Voters give board authority to sell Vermilion Manor
DANVILLE — By a sizeable margin, Vermilion County voters said yes in Tuesday's referendum to granting the county board the authority to sell Vermilion Manor Nursing Home.
The question passed by several thousand votes — 15,677 yes votes to 9,207 no, according to unofficial totals, which do not include about 3,000 early votes still being tabulated.
The Vermilion County Board now has the ability to sell the financially vulnerable, county-owned facility on Catlin-Tilton Road that employs about 250 and houses more than 150 residents, who are mostly on Medicaid. Illinois statutes required voter approval for the county to sell the nursing home that's been in financial jeopardy for more than a year, because the state has continually been more than $1 million behind in Medicaid reimbursements. That's caused a cash crunch that almost became a crisis late last year when the facility was on the brink of not making its payroll of about $250,000.
Vermilion County Board Chairman Jim McMahon said he was not surprised that the question passed overwhelmingly. He said he has been saying from the beginning that if you trust the state, vote no, and if you don't trust the state, vote yes.
"I think, overwhelmingly, the people don't trust the state of Illinois to keep current on bills," said McMahon, who has also said from the beginning that granting the county the authority doesn't mean it will sell the nursing home.
McMahon said that if he is board chairman after the county board reorganizes next month, his first move would be to start talks with firms that have shown an interest in buying the facility in the past and see what interest they may or may not have now.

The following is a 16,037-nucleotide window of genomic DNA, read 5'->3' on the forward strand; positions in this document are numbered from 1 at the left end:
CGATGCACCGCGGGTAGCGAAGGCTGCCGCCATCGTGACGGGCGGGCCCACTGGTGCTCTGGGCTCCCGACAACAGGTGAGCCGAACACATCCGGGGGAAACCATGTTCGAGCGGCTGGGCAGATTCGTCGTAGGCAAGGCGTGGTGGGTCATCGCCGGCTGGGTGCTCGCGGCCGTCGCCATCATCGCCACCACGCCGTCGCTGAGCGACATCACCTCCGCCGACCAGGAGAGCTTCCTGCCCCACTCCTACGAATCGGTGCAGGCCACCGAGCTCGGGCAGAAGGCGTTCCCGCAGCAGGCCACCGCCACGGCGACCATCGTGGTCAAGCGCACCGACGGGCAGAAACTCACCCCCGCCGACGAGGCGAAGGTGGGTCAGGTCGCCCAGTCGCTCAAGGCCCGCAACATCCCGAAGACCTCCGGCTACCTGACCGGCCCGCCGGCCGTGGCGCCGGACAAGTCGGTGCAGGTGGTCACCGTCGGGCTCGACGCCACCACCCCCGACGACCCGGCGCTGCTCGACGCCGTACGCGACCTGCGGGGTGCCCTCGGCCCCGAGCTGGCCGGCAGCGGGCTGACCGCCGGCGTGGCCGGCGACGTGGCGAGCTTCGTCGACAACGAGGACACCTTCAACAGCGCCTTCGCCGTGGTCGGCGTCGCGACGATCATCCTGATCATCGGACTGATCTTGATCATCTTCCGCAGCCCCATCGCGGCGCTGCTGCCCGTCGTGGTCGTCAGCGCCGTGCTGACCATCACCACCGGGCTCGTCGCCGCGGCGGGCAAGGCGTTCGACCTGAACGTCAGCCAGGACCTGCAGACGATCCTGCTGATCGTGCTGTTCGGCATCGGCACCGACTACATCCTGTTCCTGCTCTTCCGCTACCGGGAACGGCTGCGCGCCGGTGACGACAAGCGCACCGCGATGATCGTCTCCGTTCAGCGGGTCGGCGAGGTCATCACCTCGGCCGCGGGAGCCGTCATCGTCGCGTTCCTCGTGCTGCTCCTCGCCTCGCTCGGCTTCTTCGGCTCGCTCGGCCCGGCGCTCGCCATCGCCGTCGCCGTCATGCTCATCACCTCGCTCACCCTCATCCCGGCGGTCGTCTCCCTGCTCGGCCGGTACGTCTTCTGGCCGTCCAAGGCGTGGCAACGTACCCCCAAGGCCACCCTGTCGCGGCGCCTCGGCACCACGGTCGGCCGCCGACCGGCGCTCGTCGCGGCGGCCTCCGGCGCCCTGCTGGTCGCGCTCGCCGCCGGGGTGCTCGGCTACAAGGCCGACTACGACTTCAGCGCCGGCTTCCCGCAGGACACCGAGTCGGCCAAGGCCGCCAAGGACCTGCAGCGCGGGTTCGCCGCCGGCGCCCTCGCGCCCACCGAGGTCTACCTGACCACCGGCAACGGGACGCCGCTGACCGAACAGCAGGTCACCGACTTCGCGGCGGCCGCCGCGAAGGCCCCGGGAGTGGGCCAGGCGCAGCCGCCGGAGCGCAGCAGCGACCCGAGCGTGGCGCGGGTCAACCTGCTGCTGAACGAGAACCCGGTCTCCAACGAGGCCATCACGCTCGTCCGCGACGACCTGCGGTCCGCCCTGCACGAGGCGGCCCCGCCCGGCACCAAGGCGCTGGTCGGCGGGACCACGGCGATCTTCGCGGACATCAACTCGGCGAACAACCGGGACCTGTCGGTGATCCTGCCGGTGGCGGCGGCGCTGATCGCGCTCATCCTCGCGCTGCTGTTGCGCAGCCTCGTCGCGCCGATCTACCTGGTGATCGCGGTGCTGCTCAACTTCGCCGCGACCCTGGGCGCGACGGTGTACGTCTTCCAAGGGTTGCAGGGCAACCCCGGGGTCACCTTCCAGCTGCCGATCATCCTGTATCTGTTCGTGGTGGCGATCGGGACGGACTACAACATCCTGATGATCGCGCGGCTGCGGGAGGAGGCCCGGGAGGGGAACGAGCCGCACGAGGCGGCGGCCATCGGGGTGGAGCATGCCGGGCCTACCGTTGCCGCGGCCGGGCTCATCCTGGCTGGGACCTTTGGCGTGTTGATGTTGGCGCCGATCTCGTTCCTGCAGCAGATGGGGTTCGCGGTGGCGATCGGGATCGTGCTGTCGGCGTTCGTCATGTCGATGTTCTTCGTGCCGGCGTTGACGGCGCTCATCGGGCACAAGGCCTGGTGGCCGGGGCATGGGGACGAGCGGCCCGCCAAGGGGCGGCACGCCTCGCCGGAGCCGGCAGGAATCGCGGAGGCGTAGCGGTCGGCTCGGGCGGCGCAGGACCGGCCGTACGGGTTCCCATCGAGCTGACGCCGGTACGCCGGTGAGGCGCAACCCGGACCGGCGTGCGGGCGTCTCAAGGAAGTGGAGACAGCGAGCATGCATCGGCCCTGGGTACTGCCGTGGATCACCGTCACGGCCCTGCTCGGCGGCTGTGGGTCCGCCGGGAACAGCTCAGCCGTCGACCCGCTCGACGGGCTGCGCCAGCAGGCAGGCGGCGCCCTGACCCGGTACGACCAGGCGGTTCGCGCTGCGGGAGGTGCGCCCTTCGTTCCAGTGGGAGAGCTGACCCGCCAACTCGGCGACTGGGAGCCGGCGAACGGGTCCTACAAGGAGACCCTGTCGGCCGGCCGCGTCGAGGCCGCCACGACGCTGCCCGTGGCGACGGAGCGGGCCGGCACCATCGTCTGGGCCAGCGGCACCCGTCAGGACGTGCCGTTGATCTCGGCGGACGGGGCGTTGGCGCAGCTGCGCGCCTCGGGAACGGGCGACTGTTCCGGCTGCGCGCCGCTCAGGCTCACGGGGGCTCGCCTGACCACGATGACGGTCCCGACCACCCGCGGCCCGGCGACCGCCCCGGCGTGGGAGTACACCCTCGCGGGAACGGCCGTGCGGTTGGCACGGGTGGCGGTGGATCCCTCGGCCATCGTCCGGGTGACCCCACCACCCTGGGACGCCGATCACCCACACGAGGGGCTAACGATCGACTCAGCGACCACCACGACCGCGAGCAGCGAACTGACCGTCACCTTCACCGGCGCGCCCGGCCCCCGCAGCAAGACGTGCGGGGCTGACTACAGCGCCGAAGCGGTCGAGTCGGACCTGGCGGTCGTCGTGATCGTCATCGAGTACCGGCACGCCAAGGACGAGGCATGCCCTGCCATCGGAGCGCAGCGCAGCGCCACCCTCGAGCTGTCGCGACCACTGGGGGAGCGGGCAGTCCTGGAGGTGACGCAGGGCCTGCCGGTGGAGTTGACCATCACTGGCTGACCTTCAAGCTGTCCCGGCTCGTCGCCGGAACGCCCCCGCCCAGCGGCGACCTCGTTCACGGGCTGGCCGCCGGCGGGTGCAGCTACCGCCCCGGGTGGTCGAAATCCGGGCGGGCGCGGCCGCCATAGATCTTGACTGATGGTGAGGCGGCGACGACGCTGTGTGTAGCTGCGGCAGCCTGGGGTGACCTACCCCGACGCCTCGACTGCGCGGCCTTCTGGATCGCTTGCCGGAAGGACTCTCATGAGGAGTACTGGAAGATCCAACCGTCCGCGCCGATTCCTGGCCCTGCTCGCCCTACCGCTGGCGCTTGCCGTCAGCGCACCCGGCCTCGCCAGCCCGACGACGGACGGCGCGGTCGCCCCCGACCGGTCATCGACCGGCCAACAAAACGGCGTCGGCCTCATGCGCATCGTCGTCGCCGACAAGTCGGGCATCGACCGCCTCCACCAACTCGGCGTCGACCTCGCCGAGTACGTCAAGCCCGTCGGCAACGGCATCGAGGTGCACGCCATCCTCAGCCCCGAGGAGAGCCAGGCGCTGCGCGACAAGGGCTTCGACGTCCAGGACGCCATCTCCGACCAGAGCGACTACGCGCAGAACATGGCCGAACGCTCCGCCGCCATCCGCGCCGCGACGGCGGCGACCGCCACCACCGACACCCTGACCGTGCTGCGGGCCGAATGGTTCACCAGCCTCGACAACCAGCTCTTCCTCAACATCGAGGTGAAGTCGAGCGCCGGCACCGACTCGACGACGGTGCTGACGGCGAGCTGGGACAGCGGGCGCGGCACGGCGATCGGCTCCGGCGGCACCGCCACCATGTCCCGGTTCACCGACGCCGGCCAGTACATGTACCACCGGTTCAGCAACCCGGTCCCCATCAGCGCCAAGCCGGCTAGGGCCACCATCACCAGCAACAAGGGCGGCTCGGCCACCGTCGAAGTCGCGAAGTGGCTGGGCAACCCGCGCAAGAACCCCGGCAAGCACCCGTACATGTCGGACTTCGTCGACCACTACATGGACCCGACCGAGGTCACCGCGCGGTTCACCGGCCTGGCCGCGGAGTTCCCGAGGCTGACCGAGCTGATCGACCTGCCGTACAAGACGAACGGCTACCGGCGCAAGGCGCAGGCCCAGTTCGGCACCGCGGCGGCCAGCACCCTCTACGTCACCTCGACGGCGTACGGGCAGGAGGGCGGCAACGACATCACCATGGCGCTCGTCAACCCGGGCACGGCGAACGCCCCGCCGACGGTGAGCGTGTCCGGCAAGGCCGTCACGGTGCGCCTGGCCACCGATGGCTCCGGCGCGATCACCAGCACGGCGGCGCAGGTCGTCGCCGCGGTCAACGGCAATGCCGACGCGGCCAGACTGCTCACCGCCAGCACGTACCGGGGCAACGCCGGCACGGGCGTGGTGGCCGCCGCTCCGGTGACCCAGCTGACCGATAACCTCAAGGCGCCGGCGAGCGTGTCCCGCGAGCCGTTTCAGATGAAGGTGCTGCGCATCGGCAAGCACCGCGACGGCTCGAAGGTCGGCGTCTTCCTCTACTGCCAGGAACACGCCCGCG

"You wouldn't be selling it under stress, so you're in the driver's seat at this point," he said.
The margin was closer in the city of Danville than the rest of the county. In the city, 4,758 voted yes to sell the nursing home, and 3,344 voted no, while out in the county, 10,919 voted yes, and 5,863 voted no.
It was in June of this year that the county board overwhelmingly voted in favor of putting a question on the Nov. 6 ballot, asking voters for the ability to sell.
Since then, county board members have continually emphasized that selling could mean saving the nursing home, because the county could be forced to close the facility if it runs out of money.
The outcome of Tuesday's referendum was much different than eight years ago, when Vermilion County voters went to the polls and overwhelmingly chose a property tax increase for the long-term care facility rather than selling it.
County officials had considered posing the same choice this time — a tax increase or the authority to sell — until they learned that state law prohibits the county from increasing the nursing home property tax levy beyond its current level.